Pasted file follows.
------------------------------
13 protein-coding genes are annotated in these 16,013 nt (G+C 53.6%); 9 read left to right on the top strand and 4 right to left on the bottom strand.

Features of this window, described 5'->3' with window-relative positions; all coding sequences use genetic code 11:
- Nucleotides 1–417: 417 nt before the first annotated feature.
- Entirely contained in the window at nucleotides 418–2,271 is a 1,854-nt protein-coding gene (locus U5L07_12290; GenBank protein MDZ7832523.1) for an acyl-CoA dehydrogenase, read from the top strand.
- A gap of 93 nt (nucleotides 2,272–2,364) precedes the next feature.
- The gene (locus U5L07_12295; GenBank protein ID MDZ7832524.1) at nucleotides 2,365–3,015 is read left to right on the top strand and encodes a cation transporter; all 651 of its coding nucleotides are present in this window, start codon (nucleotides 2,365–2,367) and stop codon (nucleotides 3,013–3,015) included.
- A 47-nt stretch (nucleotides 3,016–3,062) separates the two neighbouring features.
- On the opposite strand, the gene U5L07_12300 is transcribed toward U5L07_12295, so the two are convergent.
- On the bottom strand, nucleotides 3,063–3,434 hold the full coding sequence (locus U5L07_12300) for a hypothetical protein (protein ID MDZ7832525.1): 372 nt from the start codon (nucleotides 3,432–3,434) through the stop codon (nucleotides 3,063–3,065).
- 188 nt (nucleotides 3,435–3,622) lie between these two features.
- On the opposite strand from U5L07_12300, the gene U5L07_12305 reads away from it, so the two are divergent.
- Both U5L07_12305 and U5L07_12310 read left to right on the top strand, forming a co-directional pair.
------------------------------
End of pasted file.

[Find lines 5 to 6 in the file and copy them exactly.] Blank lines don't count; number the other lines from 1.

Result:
- A gap of 93 nt (nucleotides 2,272–2,364) precedes the next feature.
- The gene (locus U5L07_12295; GenBank protein ID MDZ7832524.1) at nucleotides 2,365–3,015 is read left to right on the top strand and encodes a cation transporter; all 651 of its coding nucleotides are present in this window, start codon (nucleotides 2,365–2,367) and stop codon (nucleotides 3,013–3,015) included.